Missed Opportunity at Ford



Image is an amazing thing. Virtually every company around the world invests time and money on marketing, the science of presenting their products in a positive and enticing way to consumers. Companies know they have struck gold when they create an icon. It doesn’t happen overnight, but when it takes hold, it grows into something special, something that doesn’t need words anymore, just an image.

Ford Motor Company struck that gold mine in 1964 when it introduced the Mustang. They created an image and while they have stumbled a few times over the years, they have stayed true to its heritage…until now.

The new “mustang” Mach-E is the Ford effort to make a splash in the EV market. In a play to draw attention away from Tesla, Ford banked on their most iconic image to get noticed. Many therapists will say bad attention is better than no attention at all, and that might be true for a start, but it tends not to end well.

The biggest mistake Ford has made is straying from the path they created. The Mustang has forever been a coupe or convertible and even their less than stellar versions have still held true to those parameters. Now they have decided to diverge into the ever-more-muddy, quicksand area called SUVs or Crossovers.

Let’s set aside for a moment that the USA is the only country so obsessed with this trendy mania. By calling their new model a “mustang” they declare all of their other models in this arena irrelevant, which is a surprise since the Ford Explorer has long been regarded as the first vanguard of the segment. The Escape is the 2nd best seller the company has behind the F-150, yet both of those models simply weren’t good enough.

A recently released twenty minute video showcases how pitifully inept they are at their own game. With an EV project far into development but without purposeful direction, one buffoon pitches the idea of “What if it were a mustang?” This idea then spread like an infection, fed by the lazy impotency of looking at their own history for guidance.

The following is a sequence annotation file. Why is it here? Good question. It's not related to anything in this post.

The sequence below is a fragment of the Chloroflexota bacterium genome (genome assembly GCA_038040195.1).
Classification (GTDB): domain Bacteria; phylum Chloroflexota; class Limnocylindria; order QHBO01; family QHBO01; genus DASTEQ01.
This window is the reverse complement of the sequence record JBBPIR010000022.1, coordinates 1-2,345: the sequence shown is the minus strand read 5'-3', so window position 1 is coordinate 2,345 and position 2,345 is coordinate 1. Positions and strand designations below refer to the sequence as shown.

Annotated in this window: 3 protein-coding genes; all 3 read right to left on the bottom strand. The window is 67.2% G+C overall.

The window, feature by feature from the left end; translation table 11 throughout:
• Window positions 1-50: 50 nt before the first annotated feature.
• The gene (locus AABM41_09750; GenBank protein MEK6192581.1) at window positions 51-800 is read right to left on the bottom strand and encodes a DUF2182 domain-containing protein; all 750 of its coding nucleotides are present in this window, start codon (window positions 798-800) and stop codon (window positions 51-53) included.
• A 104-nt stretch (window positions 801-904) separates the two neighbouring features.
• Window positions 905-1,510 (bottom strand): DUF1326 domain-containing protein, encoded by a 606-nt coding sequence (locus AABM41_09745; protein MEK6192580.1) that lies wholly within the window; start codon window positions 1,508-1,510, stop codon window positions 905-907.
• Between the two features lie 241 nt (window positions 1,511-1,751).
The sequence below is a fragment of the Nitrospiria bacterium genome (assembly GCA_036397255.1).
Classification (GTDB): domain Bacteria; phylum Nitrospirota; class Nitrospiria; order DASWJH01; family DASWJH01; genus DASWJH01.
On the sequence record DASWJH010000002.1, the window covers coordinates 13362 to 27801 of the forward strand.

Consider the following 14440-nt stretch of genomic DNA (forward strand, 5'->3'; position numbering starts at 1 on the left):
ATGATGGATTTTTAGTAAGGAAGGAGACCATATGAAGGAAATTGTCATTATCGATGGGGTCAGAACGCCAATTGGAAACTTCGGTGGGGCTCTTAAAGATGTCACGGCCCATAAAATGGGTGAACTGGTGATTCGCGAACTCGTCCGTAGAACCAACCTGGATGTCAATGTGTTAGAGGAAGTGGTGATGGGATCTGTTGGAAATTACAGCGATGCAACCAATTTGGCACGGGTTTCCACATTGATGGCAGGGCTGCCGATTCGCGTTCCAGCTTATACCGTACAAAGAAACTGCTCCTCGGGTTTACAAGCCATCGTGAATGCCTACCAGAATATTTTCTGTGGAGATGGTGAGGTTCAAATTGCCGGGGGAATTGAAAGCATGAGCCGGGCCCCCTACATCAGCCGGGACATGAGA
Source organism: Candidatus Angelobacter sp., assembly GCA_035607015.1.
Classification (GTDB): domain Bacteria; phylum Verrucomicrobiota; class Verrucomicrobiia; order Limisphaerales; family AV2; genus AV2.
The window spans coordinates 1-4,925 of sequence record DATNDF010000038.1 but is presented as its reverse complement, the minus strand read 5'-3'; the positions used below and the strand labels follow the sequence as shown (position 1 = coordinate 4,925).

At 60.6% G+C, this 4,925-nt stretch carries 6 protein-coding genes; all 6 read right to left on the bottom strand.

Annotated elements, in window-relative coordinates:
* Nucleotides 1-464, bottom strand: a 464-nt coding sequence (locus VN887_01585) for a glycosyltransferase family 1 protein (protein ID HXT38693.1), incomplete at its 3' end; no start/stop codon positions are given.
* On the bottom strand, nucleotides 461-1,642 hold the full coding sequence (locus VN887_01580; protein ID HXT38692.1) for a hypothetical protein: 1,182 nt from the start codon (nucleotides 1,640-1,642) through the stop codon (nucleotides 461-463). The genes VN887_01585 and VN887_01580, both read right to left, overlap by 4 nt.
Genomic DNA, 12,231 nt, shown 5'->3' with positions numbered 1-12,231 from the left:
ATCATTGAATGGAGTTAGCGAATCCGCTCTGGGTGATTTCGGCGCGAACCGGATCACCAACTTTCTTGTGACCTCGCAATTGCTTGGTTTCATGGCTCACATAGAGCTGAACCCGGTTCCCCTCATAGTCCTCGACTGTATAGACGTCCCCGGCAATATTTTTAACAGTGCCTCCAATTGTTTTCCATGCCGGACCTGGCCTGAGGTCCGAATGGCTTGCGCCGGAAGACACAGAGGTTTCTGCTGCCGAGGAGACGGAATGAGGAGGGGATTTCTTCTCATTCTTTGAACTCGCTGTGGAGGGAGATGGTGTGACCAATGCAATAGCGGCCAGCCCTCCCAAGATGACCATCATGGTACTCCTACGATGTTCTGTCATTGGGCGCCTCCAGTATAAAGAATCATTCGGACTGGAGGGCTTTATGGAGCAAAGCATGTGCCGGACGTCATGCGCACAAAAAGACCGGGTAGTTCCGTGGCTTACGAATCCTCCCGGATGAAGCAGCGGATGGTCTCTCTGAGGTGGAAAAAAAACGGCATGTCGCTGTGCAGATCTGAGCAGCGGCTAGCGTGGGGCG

Many have already tried to defend this action with the response, “It’s only a name! What’s the big deal?” Tell that to anyone successful in marketing and watch them laugh. There are a few examples to the contrary…

Porsche recently developed a performance-oriented sedan that began life as the “Mission-E” but came to production as the Taycan. Maybe a bit of strange name, but it echoes its relatives Cayenne and Macan without treading on them.


The Taycan turned out to be a handsome, dare I say sexy looking machine. Now, let’s be fair, does it steal some styling cues from their legendary 911? I would say, absolutely! But Porsche was smart enough NOT to try and market the car as 911-E…because they aren’t stupid. You can win people or lose them over the simplest of actions. Porsche also learned valuable lessons recently by tweaking an existing design to make it both useful and appealing. The Panamera had long been haunted by complaints of homely looks but a “Turismo” version finally helped it find a place that works. This design tweak could easily be applied to the Taycan.


Jaguar also recently entered the EV market with the I-Pace


Once again we find a sporty design that still offers utility without smacking of SUV. While the I-Pace name is a touch corny, it stays in trend with other models F-Pace and E-Pace. The I-Pace sacrifices some range in the name of performance but it also looks more mainstream both inside and out. While distinctly being a Jaguar, one need not see a leaping cat badge to know its lineage and again, they weren’t stupid enough to call it F-Type or E-Type.